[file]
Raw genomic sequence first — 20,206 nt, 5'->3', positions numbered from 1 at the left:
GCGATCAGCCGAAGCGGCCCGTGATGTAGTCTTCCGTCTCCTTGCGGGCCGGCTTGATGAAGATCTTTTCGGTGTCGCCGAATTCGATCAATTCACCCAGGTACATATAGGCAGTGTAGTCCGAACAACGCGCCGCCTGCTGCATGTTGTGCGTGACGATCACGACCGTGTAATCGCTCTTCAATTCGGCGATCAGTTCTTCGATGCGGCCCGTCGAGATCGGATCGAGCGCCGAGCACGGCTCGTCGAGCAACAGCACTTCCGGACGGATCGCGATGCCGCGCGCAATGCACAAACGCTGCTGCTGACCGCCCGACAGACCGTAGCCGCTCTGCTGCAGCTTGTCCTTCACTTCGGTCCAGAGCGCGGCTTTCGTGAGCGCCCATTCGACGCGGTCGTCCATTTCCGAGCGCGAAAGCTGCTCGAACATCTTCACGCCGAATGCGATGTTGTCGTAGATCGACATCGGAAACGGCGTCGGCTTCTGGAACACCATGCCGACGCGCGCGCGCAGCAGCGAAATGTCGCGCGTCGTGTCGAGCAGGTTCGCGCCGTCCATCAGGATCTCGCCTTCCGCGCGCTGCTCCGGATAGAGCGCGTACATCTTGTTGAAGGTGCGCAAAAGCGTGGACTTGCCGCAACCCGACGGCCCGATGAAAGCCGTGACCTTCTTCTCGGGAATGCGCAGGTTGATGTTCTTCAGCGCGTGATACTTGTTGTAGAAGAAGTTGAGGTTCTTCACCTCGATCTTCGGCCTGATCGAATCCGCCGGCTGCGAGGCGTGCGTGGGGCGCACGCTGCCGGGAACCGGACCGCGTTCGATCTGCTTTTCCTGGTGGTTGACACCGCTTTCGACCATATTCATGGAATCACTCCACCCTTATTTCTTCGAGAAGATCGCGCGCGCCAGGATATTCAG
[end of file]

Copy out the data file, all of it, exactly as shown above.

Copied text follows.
Raw genomic sequence first — 20,206 nt, 5'->3', positions numbered from 1 at the left:
GCGATCAGCCGAAGCGGCCCGTGATGTAGTCTTCCGTCTCCTTGCGGGCCGGCTTGATGAAGATCTTTTCGGTGTCGCCGAATTCGATCAATTCACCCAGGTACATATAGGCAGTGTAGTCCGAACAACGCGCCGCCTGCTGCATGTTGTGCGTGACGATCACGACCGTGTAATCGCTCTTCAATTCGGCGATCAGTTCTTCGATGCGGCCCGTCGAGATCGGATCGAGCGCCGAGCACGGCTCGTCGAGCAACAGCACTTCCGGACGGATCGCGATGCCGCGCGCAATGCACAAACGCTGCTGCTGACCGCCCGACAGACCGTAGCCGCTCTGCTGCAGCTTGTCCTTCACTTCGGTCCAGAGCGCGGCTTTCGTGAGCGCCCATTCGACGCGGTCGTCCATTTCCGAGCGCGAAAGCTGCTCGAACATCTTCACGCCGAATGCGATGTTGTCGTAGATCGACATCGGAAACGGCGTCGGCTTCTGGAACACCATGCCGACGCGCGCGCGCAGCAGCGAAATGTCGCGCGTCGTGTCGAGCAGGTTCGCGCCGTCCATCAGGATCTCGCCTTCCGCGCGCTGCTCCGGATAGAGCGCGTACATCTTGTTGAAGGTGCGCAAAAGCGTGGACTTGCCGCAACCCGACGGCCCGATGAAAGCCGTGACCTTCTTCTCGGGAATGCGCAGGTTGATGTTCTTCAGCGCGTGATACTTGTTGTAGAAGAAGTTGAGGTTCTTCACCTCGATCTTCGGCCTGATCGAATCCGCCGGCTGCGAGGCGTGCGTGGGGCGCACGCTGCCGGGAACCGGACCGCGTTCGATCTGCTTTTCCTGGTGGTTGACACCGCTTTCGACCATATTCATGGAATCACTCCACCCTTATTTCTTCGAGAAGATCGCGCGCGCCAGGATATTCAG